Still, even if this isn’t my favorite of French’s books — even if it was a bit slow-paced and a bit unlikely — it’s head and shoulders above a lot of what’s out there. French is so good at pinpointing relationships — the up-and-down love and loneliness and tug on the heart that go into creating something new. I look forward to her new book (out in August!) and I do recommend the whole series.

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9 Responses to The Secret Place

  1. Deb says:

    I’ve enjoyed all of French’s novels, but I hope this will be her only foray into the world of teen girls (well, at least where the book is completely immersed in the world if teen girls). Perhaps because it’s been almost 40 years since I was last a teenager or perhaps because the world French creates seems far too intense for what I’ve observed of teen friendships among my own daughters and their friends, but I just couldn’t get into this book. I hope French will focus on adults (again) in her next books.

    • Jenny says:

      For me, it wasn’t the intensity of the friendships — that seemed realistic enough. For me, it was the pacing. The entire first present-tense half of the book, or maybe even more, was taken up with one interview at a time, and it seemed very slow-paced to me; I longed to get back to the flashbacks. That kind of imbalance isn’t like French, who normally does a very good job of winding the different strands of the narrative together.

  2. hlmorris85 says:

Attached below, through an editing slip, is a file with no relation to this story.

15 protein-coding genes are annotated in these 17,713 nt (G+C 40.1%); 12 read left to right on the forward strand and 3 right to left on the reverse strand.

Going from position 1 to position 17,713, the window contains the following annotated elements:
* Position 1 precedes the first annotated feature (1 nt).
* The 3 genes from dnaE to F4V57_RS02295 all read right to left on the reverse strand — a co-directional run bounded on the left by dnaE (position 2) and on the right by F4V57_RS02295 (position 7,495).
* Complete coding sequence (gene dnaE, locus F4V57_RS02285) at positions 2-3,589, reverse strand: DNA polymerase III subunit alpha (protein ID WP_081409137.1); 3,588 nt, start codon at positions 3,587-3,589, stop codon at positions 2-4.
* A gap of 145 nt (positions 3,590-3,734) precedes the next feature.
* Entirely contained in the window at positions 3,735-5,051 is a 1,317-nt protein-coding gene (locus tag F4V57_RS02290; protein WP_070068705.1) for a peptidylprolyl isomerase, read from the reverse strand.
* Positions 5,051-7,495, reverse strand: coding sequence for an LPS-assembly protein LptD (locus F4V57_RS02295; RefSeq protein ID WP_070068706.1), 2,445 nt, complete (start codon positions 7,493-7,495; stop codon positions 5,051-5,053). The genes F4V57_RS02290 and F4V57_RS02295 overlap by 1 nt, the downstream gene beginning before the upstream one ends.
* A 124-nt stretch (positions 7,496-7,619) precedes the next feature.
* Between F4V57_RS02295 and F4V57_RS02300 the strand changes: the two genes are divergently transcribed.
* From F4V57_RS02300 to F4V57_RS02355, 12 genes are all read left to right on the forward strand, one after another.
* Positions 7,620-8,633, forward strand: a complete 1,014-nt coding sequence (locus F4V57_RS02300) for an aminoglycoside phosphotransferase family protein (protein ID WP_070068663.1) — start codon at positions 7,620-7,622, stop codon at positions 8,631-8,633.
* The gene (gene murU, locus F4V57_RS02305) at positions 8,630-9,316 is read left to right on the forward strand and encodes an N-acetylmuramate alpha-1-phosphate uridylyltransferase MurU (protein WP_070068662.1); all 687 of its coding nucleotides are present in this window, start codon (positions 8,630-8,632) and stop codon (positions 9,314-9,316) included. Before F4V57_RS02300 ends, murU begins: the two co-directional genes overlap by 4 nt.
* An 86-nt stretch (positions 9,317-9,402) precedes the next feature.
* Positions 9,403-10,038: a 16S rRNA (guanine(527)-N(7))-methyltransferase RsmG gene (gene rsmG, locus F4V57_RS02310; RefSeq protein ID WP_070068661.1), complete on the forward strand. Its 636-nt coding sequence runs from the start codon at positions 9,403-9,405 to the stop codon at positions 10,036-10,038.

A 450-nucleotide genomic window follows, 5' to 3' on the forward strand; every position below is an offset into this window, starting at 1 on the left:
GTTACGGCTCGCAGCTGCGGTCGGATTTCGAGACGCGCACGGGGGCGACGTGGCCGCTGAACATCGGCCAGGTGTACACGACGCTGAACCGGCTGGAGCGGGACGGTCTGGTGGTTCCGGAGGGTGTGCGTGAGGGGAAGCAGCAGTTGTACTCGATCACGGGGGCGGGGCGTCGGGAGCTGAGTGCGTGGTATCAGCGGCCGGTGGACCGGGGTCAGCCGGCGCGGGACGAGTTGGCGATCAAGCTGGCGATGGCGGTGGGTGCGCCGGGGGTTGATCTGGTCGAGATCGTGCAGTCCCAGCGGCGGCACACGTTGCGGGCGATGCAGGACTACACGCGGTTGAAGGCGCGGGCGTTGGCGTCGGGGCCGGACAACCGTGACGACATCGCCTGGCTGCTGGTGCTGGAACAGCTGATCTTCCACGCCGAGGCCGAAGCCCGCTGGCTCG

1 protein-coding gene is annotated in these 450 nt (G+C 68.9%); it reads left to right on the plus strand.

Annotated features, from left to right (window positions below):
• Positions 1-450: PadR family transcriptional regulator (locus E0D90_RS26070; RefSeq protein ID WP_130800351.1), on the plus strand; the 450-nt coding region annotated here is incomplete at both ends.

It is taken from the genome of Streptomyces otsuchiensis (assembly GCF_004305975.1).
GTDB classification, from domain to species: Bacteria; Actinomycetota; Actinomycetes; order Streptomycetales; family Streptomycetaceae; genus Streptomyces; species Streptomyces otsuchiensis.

I feel pretty much the same about The Secret Place, especially regarding the teens. I’m kind of tired of the Mackeys in general (I tend to think this one and Faithful Place are the least satisfying books in the series)– but I do love French, and I’m really looking forward to seeing more of Antoinette.

    • Deb says:

      Yes–I like how she has one or two characters straddling one book to the next, and it would seem obvious to have Antoinette be in the next book. My favorite French is THE LIKENESS. I agree it initially takes a suspension of disbelief, but once the story settles in, it doesn’t let up.

    • Jenny says:

      Just to say that I really enjoyed Faithful Place — I thought it was so well put together and really thought Frank Mackey’s voice was superbly done. And I didn’t think the teens were poorly done in general — the evocation of their friendship and their daily lives was very good! It was just the dialogue that niggled at me.

      • hlmorris85 says:

        oh yeah of course. When I say “my least favorite books of the series” I still think they’re better than the vast majority of what’s out there, because I really do love Tana French. But something about her focus on the Mackey family just kind of bores me a little. And I did like the teen characters in general- I just found them very exhausting.

  3. Tina says:

    This is when i stopped reading Tana French.This book did not appeal.But i loved her other books.And i mix her up with Tania Carver who is a couple writing books as do Nicci French.

    • Jenny says:

      Well, actually this is her most recent book! So you might have stopped reading her for that reason, too. But she’s coming out with a new one in August, The Trespasser. I’m looking forward to it!

  4. lailaarch says:

    Love the “Clueless” reference!

    I have GOT to read these. Everyone I know loves her, and for some inexplicable reason I’ve yet to read her. I swear I’m going to.